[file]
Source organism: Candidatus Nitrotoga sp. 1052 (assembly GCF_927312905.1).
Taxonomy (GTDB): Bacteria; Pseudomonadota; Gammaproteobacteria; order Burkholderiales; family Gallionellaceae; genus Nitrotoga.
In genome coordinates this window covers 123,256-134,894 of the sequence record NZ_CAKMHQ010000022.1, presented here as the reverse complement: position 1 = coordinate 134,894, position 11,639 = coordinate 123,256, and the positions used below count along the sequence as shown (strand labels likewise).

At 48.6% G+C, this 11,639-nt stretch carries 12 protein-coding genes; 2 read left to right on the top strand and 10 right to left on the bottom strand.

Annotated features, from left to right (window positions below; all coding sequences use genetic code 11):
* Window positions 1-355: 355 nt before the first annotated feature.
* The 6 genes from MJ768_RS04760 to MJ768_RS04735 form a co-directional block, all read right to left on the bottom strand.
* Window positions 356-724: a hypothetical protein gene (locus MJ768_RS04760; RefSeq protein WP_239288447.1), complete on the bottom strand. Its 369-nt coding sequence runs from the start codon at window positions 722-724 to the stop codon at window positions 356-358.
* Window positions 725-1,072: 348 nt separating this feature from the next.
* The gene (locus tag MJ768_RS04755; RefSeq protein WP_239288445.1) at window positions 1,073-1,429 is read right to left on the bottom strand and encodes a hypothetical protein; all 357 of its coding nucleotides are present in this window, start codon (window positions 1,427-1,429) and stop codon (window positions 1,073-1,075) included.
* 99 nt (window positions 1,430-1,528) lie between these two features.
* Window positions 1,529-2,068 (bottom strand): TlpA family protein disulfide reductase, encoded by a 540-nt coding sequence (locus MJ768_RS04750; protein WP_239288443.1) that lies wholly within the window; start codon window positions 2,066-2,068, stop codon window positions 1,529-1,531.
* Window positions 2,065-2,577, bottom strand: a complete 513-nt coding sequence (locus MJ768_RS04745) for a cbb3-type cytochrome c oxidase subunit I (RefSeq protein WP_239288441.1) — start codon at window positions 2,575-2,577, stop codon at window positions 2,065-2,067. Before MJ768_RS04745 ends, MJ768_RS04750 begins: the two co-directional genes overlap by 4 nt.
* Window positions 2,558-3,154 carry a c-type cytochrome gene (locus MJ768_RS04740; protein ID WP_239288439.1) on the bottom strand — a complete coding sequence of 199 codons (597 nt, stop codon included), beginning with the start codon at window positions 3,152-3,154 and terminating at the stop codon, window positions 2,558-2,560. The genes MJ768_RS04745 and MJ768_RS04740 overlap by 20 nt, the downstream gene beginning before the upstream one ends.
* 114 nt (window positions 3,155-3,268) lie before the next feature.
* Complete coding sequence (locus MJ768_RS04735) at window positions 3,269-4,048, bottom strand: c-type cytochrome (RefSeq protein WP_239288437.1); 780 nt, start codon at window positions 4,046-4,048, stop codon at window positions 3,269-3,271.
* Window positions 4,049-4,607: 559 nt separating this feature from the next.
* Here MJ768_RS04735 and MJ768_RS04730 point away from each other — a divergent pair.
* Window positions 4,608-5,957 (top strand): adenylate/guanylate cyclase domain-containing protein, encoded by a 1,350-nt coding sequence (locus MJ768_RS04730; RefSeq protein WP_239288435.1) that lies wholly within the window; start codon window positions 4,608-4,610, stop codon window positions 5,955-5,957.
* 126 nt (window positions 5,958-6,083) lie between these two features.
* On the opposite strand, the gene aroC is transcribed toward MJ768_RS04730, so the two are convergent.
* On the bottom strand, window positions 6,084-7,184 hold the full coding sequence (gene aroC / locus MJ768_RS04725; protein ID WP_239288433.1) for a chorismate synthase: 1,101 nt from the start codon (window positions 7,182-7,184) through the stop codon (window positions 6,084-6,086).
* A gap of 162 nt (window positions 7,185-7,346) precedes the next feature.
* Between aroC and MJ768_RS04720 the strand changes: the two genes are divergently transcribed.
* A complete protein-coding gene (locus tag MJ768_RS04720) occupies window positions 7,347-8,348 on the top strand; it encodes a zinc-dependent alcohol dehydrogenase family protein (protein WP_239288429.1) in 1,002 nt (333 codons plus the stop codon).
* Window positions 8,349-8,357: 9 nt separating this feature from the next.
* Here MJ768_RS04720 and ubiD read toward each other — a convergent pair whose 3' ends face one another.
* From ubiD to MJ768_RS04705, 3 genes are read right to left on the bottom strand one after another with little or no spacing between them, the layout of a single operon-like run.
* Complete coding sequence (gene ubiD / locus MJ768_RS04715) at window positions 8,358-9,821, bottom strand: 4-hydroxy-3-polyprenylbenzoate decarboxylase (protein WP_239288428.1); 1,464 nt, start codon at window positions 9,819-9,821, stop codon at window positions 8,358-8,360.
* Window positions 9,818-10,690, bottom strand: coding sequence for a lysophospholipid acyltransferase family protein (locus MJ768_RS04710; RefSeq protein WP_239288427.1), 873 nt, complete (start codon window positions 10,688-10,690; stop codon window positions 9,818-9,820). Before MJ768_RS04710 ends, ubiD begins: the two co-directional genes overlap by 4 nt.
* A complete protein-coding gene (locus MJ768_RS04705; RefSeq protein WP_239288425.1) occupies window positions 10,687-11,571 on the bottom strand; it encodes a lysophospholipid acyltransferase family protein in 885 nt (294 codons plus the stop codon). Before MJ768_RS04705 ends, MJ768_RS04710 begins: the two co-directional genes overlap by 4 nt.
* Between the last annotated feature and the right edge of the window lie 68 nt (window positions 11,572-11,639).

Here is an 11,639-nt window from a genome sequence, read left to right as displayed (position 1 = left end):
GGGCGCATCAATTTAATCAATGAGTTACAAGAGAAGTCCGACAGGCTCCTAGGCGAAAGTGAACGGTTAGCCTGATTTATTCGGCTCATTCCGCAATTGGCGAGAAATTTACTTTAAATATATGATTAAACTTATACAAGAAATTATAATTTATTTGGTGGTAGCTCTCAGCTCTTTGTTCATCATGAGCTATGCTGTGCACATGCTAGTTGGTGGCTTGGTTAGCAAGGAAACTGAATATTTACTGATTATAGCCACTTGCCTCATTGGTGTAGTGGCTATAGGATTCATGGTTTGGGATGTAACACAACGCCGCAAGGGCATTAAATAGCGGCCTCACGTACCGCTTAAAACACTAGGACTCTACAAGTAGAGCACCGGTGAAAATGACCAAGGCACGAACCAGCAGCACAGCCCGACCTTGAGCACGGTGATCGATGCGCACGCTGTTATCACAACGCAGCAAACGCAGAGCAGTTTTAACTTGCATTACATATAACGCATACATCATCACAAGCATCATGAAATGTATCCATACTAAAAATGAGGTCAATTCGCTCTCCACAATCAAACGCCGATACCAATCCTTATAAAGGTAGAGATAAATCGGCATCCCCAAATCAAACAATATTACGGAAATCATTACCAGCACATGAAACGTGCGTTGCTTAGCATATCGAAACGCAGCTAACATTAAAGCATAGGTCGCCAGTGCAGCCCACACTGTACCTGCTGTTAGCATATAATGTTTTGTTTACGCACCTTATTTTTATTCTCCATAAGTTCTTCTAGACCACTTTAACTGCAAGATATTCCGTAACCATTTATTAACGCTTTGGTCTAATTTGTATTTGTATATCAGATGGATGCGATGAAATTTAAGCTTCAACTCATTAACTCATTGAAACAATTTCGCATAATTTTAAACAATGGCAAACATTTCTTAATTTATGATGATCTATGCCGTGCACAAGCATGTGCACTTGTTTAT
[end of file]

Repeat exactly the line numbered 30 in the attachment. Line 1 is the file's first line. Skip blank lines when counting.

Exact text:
* Window positions 9,818-10,690, bottom strand: coding sequence for a lysophospholipid acyltransferase family protein (locus MJ768_RS04710; RefSeq protein WP_239288427.1), 873 nt, complete (start codon window positions 10,688-10,690; stop codon window positions 9,818-9,820). Before MJ768_RS04710 ends, ubiD begins: the two co-directional genes overlap by 4 nt.